If you’ve noticed I did something that I’ve never done before. I wrote a sequel to a “word of the day” story. Several people were very upset about not getting more story so I decided I’ll make it a random serial. Expect more from Felix in the future. Start here to read the story.

Biking

Another thing that went on the back burner while I was sick was biking. I had always told myself that if I lived in an area that connected to Ottawa’s awesome bike trails, I’d bike to work. Well I managed to bike in once and bike home once. It was HARD. Google maps said it would take 45 minutes but it took me close to an hour and a half and I was sticky, hot, and wobbly the rest of the day.

Almost immediately after I started the back of my knee started to hurt. So between the plague and my knee pain I haven’t done it again. I’m frankly terrified of it and that makes me sad.

I’m a big guy and I always have been. Even at my healthiest when I the hint of abs, I was 40 pounds heavier than what doctors say I should be. Since then I’ve gained more than I’d like, biking was supposed to be the fun and happy activity that would help me slim down and be happier.

I haven’t given up. I’ll talk to my doctor about the knee and if he gives his permission I’ll try to do it at least once a week.

Breaking Down is ok

A lot of people I know have issues with depression in early or late winter. I’m different; I struggle with it in spring and summer. I think it has something to do with my severe seasonal allergies and my hate of heat. It’s not normally that bad but the other day I broke down.

I mean a full breakdown, getting angry at my wife for an innocent comment, crying on the bus, deep-feeling of complete failure type of depression.

It was a bad day. The biking, the weight, the lack of success in writing (combined with the utter slowness of the industry) all made me want to curl up into a ball and make ugly sobbing noises.

The next day I felt better. Nothing much has changed since the breakdown but I feel hopeful.

Sometimes it’s important to let yourself feel the sadness in order to get over it. It’s healthy. I think.

It’s important to remember that you can’t be happy all the time. Sometimes you have to be sad and that’s ok.

 

That’s more than enough from me today. How do you deal with sadness?

Éric


Over Sea, Under Stone by Susan Cooper – Book Review

January 7, 2014

210331I’d heard of Susan Cooper before but had never read any of her books. They were on my “To read, maybe someday, if I remember, who knows” list but hadn’t gotten to them yet.

Last month S.M. Carrière asked me to join Silver Stag Entertainment as a contributor. All I had to do was sit with other people and discuss movies and books. That’s how I joined The Nights of the Round Table.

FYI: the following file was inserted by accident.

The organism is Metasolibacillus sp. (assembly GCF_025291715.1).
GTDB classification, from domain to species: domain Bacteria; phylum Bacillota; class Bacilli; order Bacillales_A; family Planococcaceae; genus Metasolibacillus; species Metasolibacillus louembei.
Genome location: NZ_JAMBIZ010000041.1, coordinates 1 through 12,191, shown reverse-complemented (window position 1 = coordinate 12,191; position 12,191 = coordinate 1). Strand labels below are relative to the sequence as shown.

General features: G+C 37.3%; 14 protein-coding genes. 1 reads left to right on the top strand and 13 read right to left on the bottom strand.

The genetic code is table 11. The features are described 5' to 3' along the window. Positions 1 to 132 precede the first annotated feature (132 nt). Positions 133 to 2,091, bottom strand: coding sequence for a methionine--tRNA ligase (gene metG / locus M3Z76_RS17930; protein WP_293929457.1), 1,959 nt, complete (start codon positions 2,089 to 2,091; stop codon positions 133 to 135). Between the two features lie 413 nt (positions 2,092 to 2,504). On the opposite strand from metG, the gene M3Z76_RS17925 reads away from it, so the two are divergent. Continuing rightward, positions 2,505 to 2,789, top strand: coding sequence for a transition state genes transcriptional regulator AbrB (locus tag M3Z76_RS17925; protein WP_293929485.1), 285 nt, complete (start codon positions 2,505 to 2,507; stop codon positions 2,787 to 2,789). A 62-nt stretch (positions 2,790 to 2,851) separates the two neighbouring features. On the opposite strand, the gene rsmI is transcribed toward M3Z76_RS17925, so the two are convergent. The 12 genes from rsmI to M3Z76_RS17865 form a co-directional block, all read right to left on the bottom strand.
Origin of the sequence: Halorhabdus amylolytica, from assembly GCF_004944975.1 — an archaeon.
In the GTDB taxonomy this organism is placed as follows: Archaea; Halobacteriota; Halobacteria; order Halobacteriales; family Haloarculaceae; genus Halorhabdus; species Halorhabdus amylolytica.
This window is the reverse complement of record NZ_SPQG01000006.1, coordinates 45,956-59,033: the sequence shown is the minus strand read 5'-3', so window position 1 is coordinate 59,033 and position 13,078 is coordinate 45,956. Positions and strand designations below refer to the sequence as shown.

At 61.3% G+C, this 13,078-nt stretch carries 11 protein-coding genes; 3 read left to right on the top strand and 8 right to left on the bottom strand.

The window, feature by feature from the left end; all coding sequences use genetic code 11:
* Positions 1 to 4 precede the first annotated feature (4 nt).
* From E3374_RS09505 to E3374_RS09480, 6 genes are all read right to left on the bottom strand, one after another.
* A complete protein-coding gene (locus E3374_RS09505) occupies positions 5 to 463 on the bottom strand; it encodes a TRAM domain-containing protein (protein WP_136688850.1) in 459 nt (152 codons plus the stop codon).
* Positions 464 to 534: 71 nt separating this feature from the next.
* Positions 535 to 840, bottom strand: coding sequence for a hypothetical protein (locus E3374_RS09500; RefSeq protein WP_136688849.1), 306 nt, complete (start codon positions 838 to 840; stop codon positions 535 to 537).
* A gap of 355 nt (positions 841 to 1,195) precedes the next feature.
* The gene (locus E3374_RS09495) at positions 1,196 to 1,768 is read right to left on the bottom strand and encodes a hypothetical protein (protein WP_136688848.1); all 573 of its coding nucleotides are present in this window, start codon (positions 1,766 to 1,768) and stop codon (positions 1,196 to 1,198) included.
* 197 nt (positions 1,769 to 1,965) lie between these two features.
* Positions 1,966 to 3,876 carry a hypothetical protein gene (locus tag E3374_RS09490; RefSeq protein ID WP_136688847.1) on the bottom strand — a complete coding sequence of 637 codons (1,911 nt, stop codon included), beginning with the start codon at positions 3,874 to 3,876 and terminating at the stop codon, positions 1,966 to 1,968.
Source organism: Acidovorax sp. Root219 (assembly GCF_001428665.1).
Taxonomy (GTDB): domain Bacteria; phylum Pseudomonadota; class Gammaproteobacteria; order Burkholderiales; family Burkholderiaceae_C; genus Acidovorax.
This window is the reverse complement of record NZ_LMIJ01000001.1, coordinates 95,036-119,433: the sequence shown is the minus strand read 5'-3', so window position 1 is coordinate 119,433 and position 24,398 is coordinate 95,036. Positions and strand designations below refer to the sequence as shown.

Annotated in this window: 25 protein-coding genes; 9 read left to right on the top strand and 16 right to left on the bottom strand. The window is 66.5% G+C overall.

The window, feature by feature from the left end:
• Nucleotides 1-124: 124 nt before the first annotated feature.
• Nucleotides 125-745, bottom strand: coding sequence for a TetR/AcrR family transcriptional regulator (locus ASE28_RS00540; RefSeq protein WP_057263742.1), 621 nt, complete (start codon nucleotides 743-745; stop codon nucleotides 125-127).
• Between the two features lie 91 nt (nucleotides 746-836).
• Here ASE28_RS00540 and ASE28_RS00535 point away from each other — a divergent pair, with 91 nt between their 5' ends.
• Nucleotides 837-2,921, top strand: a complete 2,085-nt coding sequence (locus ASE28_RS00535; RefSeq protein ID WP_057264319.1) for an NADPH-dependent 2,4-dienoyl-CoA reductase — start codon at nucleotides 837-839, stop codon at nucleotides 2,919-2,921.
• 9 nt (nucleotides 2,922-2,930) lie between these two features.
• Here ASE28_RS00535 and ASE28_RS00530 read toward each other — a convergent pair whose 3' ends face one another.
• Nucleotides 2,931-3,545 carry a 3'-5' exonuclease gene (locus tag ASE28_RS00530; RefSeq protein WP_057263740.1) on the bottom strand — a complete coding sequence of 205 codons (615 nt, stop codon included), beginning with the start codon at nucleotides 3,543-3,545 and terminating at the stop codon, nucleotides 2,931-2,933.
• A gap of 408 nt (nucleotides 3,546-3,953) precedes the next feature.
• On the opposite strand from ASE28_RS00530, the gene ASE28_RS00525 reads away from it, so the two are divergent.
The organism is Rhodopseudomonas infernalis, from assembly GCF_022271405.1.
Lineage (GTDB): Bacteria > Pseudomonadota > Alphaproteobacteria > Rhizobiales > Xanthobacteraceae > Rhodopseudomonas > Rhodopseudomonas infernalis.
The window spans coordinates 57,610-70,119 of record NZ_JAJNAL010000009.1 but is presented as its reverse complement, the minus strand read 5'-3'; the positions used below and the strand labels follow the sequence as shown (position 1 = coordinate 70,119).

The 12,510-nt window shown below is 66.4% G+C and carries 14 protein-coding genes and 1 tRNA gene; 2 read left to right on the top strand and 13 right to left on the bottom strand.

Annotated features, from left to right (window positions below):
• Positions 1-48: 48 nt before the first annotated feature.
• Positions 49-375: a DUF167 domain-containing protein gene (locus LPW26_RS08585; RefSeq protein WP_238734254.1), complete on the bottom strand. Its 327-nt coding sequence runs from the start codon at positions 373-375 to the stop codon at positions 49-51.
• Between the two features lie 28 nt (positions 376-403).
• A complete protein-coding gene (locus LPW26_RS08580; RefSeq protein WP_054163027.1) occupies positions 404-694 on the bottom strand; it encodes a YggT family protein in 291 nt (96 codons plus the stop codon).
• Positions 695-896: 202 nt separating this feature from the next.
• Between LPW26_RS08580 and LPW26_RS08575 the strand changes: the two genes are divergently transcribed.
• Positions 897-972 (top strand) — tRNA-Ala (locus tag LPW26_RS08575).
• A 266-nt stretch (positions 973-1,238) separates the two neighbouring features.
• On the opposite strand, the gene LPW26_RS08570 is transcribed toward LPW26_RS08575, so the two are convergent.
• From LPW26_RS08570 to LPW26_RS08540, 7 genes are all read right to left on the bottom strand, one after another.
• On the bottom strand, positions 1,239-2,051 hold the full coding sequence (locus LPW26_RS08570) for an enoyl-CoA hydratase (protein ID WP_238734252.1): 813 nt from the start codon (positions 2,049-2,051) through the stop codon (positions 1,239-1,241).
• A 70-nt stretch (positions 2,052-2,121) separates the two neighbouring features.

The first book was Over Sea, Under Stone by Susan Cooper. If you hadn’t guessed yet.

You can join the NotRT bookclub on Goodreads, and watch the review on Youtube.

Below is my review. For more information on how and why I review books read my posts Part 1 and Part 2.

Characters

I liked

I really enjoyed the ominous and creepy villain but wished we’d been properly introduced to him earlier on. I also enjoyed Barney who was the only fleshed out character in the book.

I also enjoyed that the main characters spoke to each other, as if they were siblings. It’s a fine line between friends and siblings but the banter is a little different and Cooper nailed it.

I didn’t like

I felt that for the size of the book, there were too many characters that didn’t get fleshed out. The parents were basicly set pieces.

Other than the scene where the Uncle lays out what’s going on, I found he was more or less useless. He was so useful that the author needed to pull a Gandalf and have him disappear.

For characters, I give it 2 out of 5

Writing Style

I liked

The language in this book was wonderful. It wasn’t dumbed down or over explained. I also liked the weaving of Arthurian myth into the story. It was a very simple book and didn’t pretend to be anything more.

I didn’t like

I felt she spent too much time describing how they solve the puzzle and not enough explaining the puzzle.

I give it 4 out of 5.

Story

I liked

I liked the second half of the books, action. It was quick and well-paced. Again I think a little trimming of characters might have helped the pace.

I didn’t like

The beginning was just so slow and I kept thinking certain people were more important than others. It was a little frustrating that the Author introduced characters and possible stories and then didn’t follow through.

I give the story 3 out of 5

Fun

I liked

It was light and easy to read. The language was nice and it was an Arthurian Quest. It was written to be fun and that’s what it was. I also really like the part at the end with the Uncles name.

I didn’t like

How slow it was to begin or that the majority of characters aren’t fleshed out as much as they should have been.

It shows that the author made the characters interesting if one of my major complaints is that she didn’t let me see more of them.

I give it 4 out of 5 for fun

Overall

It’s an interesting book that holds a lot of nostalgic value for people who read it as children. Since I read it as an adult I can see the flaws in the over-simplicity of the story.

Final score is 65%